By Erin Marissa Russell
Mention parsnips to many gardeners, and you’ll get a confused expression or a shrug of the shoulders—at least in some parts of the world. Although they’re more prevalent in Europe and northern parts of the United States, these white root vegetables just aren’t that well known to most of us, either as a garden plant or for their potential on the dinner table. But if you’re one of those gardeners who is familiar with parsnips, you know just how delicious they are as well as how rewarding they can be to grow.
As root vegetables, parsnips are cultivated mainly because people are interested in what’s underground: the edible root of the parsnip, which can reach sizes of 15 inches tall by three or four inches wide. Like carrots, the parsnips are widest at the top, from which fernlike greens emerge, while the root below tapers to a point. But despite their resemblance to carrots, parsnips are a member of the parsley family,k along with hemlock, celery, and caraway.
Parsnips are technically biennial plants (meaning they have a two-year growth cycle), but they’re normally treated like annuals. Gardeners dig parsnips up before they develop the second year’s foliage. If parsnips weren’t harvested at that time, they would produce yellow blossoms in their second year.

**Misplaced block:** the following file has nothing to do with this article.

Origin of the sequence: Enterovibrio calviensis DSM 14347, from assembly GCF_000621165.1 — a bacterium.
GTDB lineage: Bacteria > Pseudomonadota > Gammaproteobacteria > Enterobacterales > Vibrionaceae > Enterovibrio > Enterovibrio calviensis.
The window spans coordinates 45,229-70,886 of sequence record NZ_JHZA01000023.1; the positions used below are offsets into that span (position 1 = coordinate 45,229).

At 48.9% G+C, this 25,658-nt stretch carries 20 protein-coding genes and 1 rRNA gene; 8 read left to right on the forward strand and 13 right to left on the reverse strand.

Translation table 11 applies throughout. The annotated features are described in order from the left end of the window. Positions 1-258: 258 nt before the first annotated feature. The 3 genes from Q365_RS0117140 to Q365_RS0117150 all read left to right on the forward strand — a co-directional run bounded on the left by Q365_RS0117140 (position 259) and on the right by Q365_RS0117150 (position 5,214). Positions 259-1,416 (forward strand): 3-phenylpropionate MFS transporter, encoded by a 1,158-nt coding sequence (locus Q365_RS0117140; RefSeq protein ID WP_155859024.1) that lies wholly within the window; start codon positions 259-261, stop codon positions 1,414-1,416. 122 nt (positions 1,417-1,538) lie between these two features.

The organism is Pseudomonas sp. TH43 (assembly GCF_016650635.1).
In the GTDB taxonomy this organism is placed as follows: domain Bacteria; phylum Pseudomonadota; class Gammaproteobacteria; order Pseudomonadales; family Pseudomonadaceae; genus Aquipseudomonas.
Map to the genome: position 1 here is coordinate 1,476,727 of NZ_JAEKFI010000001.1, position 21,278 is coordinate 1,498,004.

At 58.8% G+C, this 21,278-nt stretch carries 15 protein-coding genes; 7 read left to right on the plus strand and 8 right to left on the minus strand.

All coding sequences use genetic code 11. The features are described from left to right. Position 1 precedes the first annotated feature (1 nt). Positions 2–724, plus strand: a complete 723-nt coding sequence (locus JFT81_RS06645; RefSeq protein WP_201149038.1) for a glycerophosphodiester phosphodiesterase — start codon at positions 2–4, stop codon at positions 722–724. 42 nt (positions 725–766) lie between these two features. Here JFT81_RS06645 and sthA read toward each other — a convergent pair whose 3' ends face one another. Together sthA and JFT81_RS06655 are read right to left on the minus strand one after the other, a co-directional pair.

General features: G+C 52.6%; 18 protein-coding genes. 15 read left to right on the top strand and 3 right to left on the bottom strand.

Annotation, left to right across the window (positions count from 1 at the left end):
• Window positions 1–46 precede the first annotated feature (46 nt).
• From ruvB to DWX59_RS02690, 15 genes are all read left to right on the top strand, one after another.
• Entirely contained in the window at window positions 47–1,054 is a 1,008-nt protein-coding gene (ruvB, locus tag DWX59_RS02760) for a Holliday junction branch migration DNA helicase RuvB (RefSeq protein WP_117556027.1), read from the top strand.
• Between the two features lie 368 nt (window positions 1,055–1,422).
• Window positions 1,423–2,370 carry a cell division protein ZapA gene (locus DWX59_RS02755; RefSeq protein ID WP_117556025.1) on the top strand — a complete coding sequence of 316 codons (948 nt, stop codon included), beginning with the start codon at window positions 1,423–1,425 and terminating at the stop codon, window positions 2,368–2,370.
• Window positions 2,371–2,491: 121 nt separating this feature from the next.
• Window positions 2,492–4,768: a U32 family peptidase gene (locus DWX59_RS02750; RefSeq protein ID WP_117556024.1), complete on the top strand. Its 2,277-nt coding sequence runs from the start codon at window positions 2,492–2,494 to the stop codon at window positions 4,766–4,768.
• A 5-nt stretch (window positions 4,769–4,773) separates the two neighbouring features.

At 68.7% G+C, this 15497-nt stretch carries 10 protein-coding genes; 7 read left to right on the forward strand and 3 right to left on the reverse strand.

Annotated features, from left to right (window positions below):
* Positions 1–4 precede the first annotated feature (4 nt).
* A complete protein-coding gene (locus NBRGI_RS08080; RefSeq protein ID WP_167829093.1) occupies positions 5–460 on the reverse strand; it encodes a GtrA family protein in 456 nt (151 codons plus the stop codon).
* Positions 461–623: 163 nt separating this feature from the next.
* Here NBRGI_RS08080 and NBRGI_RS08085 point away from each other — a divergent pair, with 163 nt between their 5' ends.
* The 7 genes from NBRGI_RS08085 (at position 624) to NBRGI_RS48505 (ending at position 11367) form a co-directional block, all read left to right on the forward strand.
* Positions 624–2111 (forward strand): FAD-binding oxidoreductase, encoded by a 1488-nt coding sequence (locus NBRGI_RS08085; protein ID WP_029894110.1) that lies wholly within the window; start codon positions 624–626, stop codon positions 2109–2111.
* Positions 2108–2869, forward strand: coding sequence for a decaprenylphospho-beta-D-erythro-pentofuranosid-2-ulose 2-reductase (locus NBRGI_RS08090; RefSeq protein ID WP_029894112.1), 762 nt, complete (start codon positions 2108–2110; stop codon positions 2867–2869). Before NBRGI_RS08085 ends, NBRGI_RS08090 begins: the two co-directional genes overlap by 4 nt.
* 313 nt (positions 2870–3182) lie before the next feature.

Parsnips are a hardy cool-weather crop that needs the temperature to get close to freezing during their growth period to trigger their salts to transform into sugars. This conversion results in the parsnip’s renowned delicate sweetness, Parsnips taste best if you harvest them just after a hard frost.
As tasty as parsnips are, it makes sense that they would develop a defense mechanism or two. The delicate fronds of greenery are harmful to skin. Handling your parsnip plants without protective gardening gloves can result in phytophotodermatitis, which causes a sunburn-like response to the sun’s UV rays. However, the edible root of the parsnip plant does not irritate skin.
Often, gardeners grow “free range parsnips,” leaving them out in the garden all winter. Doing so simply gives the parsnip more time to mature while the weather is cold. If you decide to go this route, cover your plants with a layer of much, and harvest in spring right after rising temperatures thaw the ground.
Varieties of Parsnips
There are so many varieties of parsnips on the market, from hybrids to heirlooms. Choose any that interest you, or choose more than one and experiment to find your favorite. Here are just a few to get you started.
- Avonresister: Resists branching and forking as well as canker. Parsnips are sweet and aromatic with smooth skin. You may need to order from another country if you are an American gardener.
- Cobham Improved Marrow: This late-maturing species produces very sweet parsnips. Known for strong germination, resistance to canker, and smooth skin regardless of soil type.